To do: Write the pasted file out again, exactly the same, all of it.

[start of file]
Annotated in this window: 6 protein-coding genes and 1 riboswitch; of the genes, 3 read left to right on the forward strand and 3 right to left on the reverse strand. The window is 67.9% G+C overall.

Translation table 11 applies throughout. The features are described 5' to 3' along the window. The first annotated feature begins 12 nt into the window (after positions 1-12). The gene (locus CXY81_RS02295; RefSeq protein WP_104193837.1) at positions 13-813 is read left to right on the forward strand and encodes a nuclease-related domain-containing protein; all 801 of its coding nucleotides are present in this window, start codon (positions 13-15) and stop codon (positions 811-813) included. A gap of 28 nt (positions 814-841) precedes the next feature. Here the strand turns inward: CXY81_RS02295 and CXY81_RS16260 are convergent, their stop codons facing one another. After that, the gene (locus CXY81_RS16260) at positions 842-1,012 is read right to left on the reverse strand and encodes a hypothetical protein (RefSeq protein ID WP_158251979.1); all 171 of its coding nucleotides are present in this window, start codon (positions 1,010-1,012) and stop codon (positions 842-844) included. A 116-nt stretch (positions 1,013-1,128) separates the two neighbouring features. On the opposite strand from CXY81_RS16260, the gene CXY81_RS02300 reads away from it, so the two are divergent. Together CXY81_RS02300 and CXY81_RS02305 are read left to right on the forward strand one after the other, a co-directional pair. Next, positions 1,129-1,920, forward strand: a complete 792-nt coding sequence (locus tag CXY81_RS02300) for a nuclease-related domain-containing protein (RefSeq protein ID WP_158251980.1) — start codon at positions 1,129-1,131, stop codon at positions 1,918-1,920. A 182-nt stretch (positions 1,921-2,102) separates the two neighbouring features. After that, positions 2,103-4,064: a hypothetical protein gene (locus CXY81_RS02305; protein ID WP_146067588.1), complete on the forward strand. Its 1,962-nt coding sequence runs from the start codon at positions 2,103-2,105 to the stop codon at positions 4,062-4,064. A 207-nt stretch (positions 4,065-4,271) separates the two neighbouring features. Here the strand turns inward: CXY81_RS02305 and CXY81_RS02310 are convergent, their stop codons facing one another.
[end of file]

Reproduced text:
Annotated in this window: 6 protein-coding genes and 1 riboswitch; of the genes, 3 read left to right on the forward strand and 3 right to left on the reverse strand. The window is 67.9% G+C overall.

Translation table 11 applies throughout. The features are described 5' to 3' along the window. The first annotated feature begins 12 nt into the window (after positions 1-12). The gene (locus CXY81_RS02295; RefSeq protein WP_104193837.1) at positions 13-813 is read left to right on the forward strand and encodes a nuclease-related domain-containing protein; all 801 of its coding nucleotides are present in this window, start codon (positions 13-15) and stop codon (positions 811-813) included. A gap of 28 nt (positions 814-841) precedes the next feature. Here the strand turns inward: CXY81_RS02295 and CXY81_RS16260 are convergent, their stop codons facing one another. After that, the gene (locus CXY81_RS16260) at positions 842-1,012 is read right to left on the reverse strand and encodes a hypothetical protein (RefSeq protein ID WP_158251979.1); all 171 of its coding nucleotides are present in this window, start codon (positions 1,010-1,012) and stop codon (positions 842-844) included. A 116-nt stretch (positions 1,013-1,128) separates the two neighbouring features. On the opposite strand from CXY81_RS16260, the gene CXY81_RS02300 reads away from it, so the two are divergent. Together CXY81_RS02300 and CXY81_RS02305 are read left to right on the forward strand one after the other, a co-directional pair. Next, positions 1,129-1,920, forward strand: a complete 792-nt coding sequence (locus tag CXY81_RS02300) for a nuclease-related domain-containing protein (RefSeq protein ID WP_158251980.1) — start codon at positions 1,129-1,131, stop codon at positions 1,918-1,920. A 182-nt stretch (positions 1,921-2,102) separates the two neighbouring features. After that, positions 2,103-4,064: a hypothetical protein gene (locus CXY81_RS02305; protein ID WP_146067588.1), complete on the forward strand. Its 1,962-nt coding sequence runs from the start codon at positions 2,103-2,105 to the stop codon at positions 4,062-4,064. A 207-nt stretch (positions 4,065-4,271) separates the two neighbouring features. Here the strand turns inward: CXY81_RS02305 and CXY81_RS02310 are convergent, their stop codons facing one another.